“What isn’t good here?” he laughed. “I usually get their daily special, but today I feel like a good old greasy cheeseburger.”
Susan laughed. “Sounds perfect.”
The perky waitress took their orders, two bacon cheeseburgers (hold the onion on Susan’s, extra pickles on John’s), with garlic fries and two cherry Cokes, without writing a single thing down.
“Sure thing, Johnny,” she chirped, winking at the now blushing officer.
“I think that I might be stepping in on someone else’s territory,” Susan joked, as the sixty-something waitress zipped off to the kitchen.
John chuckled. “I’ve known Prissy here since I was a little kid. My dad used to bring me to this diner almost every Saturday afternoon. I would get a chocolate milkshake, and he would order a stack of pancakes that seemed like it was never ending.”
The food came, and it was perfect, as promised. Susan hoped that she wouldn’t regret diving into the garlic fries, but they were too good to resist.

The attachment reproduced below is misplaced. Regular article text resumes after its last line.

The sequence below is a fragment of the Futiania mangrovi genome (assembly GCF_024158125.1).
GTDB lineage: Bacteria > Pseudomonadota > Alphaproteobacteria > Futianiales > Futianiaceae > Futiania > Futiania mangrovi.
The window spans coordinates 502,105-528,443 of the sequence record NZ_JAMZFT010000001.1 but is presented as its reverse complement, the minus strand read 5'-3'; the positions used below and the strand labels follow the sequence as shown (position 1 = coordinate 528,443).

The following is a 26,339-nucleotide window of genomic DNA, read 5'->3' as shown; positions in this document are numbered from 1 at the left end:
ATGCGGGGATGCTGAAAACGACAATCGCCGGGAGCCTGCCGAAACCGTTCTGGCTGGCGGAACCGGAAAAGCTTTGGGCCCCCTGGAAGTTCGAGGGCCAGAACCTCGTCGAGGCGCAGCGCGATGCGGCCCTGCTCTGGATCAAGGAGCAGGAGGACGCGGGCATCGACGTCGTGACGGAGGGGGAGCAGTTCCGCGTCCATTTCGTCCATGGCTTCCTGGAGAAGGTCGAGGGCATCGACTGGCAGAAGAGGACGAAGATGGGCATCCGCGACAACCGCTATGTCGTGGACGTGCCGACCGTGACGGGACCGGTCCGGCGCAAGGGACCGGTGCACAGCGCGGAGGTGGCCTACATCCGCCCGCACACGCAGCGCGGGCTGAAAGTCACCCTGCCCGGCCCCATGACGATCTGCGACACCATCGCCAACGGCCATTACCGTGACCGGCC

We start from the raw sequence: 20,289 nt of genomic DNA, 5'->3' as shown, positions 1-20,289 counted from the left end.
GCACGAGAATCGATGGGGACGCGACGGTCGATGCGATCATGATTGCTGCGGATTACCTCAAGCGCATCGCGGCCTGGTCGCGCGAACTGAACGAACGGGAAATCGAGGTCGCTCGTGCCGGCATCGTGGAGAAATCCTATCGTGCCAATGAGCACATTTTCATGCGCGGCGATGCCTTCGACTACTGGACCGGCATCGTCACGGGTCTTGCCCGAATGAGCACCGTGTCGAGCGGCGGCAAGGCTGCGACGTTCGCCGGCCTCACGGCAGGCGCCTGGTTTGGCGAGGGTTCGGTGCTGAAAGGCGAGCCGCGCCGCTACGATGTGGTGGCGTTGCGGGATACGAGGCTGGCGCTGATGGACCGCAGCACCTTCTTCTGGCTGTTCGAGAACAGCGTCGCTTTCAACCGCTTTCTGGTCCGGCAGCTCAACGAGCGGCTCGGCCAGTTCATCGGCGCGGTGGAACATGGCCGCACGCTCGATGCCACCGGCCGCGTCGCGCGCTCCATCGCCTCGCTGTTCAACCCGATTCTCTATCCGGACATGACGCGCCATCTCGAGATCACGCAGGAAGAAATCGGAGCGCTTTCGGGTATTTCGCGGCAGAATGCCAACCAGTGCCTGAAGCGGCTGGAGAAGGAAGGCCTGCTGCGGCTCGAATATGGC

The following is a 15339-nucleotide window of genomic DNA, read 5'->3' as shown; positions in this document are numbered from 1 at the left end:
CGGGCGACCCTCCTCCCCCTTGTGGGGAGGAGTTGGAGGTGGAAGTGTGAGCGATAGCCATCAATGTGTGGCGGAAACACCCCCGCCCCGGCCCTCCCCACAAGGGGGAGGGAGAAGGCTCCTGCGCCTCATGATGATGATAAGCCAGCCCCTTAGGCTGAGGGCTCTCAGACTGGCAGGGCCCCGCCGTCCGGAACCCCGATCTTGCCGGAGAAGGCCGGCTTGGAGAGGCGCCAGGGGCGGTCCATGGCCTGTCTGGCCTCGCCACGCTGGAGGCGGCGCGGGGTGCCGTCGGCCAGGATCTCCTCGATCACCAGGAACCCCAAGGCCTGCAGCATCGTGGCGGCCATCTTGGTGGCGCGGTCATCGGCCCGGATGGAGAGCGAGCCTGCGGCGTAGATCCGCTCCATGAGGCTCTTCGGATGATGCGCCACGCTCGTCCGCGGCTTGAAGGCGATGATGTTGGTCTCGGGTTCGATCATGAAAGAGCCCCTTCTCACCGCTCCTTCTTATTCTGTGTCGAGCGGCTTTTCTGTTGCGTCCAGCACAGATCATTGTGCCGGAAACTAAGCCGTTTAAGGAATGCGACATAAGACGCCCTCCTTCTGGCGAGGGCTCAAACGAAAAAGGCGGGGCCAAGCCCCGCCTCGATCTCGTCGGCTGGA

John asked about where she came from, and Susan found that her entire story was tumbling out. Her dreams of making it on her own. The excitement and thrill of a first love, only to be dashed by heartbreak and abandonment. The love and completion of meeting her son for the first time. The desperation and loneliness of starting over again.
She couldn’t believe that she had told John so much, but he was such a good listener, and she desperately needed someone to listen to her. It had just been so long.
“Well, I’m glad that your journey has brought you here, Susan,” he said softly, when she had finally finished. He reached across the table and took her hand.
“I’m glad too,” she said, looking down at their hands touching, because she was too embarrassed to look him in the face.
Suddenly a shadow fell across their table and a familiar self-assured voice said, “There you are, Susan. I’ve been looking all over for you. Do you mind telling me where my son is?!”